A couple of weeks ago, Diana left this post: "I haven't posted for awhile but there hasn't been much to report. The Eagles have been mating every morning on the totem pole for the past week. I have been monitoring them in the evening and the pair does not seem to spend the night together.......the female heads off to the West and the male stays in the nest tree or in the little clump of trees next to the canoe club.  They have been bringing in nesting materials (mostly the male) for the past month.The female still does not hang around when there is activity or people hanging around under the nest. I have no doubt that she will lay eggs but not sure that she will incubate them properly.  She seems to still have a lot of difficulty with humans around the nest. The area has been busy as they are building another dock, renovating the Coast Guard station and recently filming a series called "The flash " They had bright lights illuminating the area and the nest for 3 nights in a row. It is a constant battle with the parks board and animal control to contain the off-leash dogs that often prevent them from catching prey in the ponds nearby."

Here is the entire totem pole.  On December 9th, my 500 mm lens could only capture a small portion of its beauty, but we went back a couple of weeks later and I used the 17-50 mm lens.  
 The pole has been braced for a couple of years while the Parks Board people try to figure out how to deal with the base of the totem that has begun to deteriorate.
 You can read some of the details of the attempt to preserve the totem pole here.
Though we weren't lucky enough to spot the eagles, we enjoyed the sun and the scenery and the..
 wonderful lawn where Black Jack had a little run.
Here's a close-up of Black Jack waiting for us to gather our things before an outing.  She finds it tough, sometimes, to figure out why her humans dawdle when there are places to go and things to see.
But, back to December 9th:
As we were watching the eagles, a gentleman stepped up behind me to examine my viewfinder, curious to see how much detail I could capture.  Bill immediately recognized him as a famous movie star.  Though we go to many movies, I have poor knowledge of even the most famous stars.  I talked with the man for a while about the eagles with no idea that I should know him.  When Bill finally asked, he confirmed his identity but neither of us felt he was thrilled to be recognized, so I won't mention his name here.  I will tell you that I was surprised to learn from his web site that he is vegan.  I don't know why I would never have predicted that.  
Just after the gentleman departed, the male eagle left the totem pole, 
and the light was perfect to get quite a clear shot of him.   
He flew back to the nest, a distance of perhaps 0.75 k from the totem pole.  We rode our bikes back that way and stopped to see if the female would join him,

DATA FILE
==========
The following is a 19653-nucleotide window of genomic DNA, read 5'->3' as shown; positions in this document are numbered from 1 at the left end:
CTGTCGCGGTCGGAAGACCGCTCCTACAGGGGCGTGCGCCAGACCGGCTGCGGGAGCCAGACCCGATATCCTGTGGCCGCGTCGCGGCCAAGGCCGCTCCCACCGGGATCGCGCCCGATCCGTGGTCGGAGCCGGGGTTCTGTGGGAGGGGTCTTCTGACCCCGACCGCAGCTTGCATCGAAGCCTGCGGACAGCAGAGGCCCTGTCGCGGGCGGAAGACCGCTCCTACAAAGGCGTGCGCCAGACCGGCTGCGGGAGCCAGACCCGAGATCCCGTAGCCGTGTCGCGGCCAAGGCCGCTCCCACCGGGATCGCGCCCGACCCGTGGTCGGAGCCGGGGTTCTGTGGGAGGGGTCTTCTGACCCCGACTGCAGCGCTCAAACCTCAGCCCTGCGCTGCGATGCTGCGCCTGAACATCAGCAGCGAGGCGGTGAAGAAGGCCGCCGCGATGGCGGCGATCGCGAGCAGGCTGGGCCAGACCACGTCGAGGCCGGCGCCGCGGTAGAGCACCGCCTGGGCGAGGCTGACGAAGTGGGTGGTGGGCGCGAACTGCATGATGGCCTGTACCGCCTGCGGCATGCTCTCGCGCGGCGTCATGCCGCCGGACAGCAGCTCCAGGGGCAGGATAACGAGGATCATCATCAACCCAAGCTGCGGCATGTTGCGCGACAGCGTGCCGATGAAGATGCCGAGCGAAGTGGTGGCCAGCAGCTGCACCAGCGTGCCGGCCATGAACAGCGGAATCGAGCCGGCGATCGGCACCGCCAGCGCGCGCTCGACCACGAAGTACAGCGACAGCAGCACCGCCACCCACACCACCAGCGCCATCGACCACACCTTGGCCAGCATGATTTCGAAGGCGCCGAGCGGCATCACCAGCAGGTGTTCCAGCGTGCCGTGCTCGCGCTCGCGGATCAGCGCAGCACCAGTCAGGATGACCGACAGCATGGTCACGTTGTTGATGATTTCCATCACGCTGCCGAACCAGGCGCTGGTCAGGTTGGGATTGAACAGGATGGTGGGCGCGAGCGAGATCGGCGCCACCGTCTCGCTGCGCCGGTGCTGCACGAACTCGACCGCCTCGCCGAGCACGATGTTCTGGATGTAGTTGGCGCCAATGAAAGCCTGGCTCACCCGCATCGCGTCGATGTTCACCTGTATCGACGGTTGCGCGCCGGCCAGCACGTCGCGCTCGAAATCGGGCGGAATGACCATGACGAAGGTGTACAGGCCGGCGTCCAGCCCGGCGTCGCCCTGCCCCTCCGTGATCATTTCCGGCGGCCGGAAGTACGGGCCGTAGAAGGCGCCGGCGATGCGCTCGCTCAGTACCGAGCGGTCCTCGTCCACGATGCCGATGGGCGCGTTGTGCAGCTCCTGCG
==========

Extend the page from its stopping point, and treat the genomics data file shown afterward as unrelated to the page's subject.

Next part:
but he was still waiting when we finally headed home. 
I'm jumping ahead again, but not quite up to the present.  About two months ago, Bill and I discovered Pickleball.  It's a new and very enjoyable activity for us that I would never have known about, had it not been for some fun ladies in my morning fitness class. Super friendly, they invited me to join their coffee get-togethers on Fridays, and the next thing I knew, Bill and I were lined up at our community center desk, trying to register for the class, though it was so popular, we had to go on the wait list.  We decided to learn as much as we could until we could register so we practiced in various outdoor courts and park spaces along our bike routes, just batting the ball back and forth. Here's Bill, on January 16, 2016the very first day the paddles he had ordered arrived.  It was raining lightly, but we were so keen, we decided to use the walls of a basketball court near us as a bounce-off point.
Even though I have never been good at any racquetball sport, I managed to catch a couple of bounces.  That was it.  We were hooked :)
Pickleball is a great way of keeping warm.  We left Black Jack guarding the various layers we had shed.  If you look closely below, you will see a crow near the right, on the fence above the court.  It is one of several crows that we have been (probably unwisely) feeding salmon treats.  We decided not to feed him/her from within the court, but can't resist giving out a few treats before and after almost every game.  The crow waits for them, and calls his/her friends over when we arrive and when we begin to pack up our things.  Now that we have progressed to the point of being able to get the ball back and forth between us, we usually use the tennis court beside this basketball court.  The lookout crow is always there, as is a hummingbird (no photo of it it yet) that watches us from a small tree overlooking the court.  We don't feed the hummingbird, but s/he seems to be doing well catching insects from the tree branch. We enjoy our little bird audience of two :)
You can find information about Pickleball at this link or you can watch a women's gold-medal match in this video.  Or, you may want to watch this tiny little video of us batting the ball around in a tennis court at Granville Island just a few days after receiving the paddles.  
We usually play for a half hour or so and then we get back on our bikes and continue on our way.  On Tuesday, there were interesting blues and greys behind the trees as we arrived at English Bay.  The bike path is at the far right in the photo.  You can just glimpse a tiny portion of it.  
Bill had never taken a video with my camera, but we thought you might like to see Black Jack riding so calmly in her basket.  I thought Bill did well as he had the 300 mm lens on, and that made the camera pretty heavy.  We had put on all of our layers again, and we needed them as it was quite cool.  However, if you look carefully at the end of the video, you will see a girl in a bikini just coming out of the water after going for a short swim with her dog.  I'm not sure whether to describe her as brave or crazy but her dog was definitely a happy camper :)
We not only dress in layers ourselves, but we do the same for Black Jack.  Bill is carrying her warmest coat wrapped around his fanny-pack shoulder strap, and..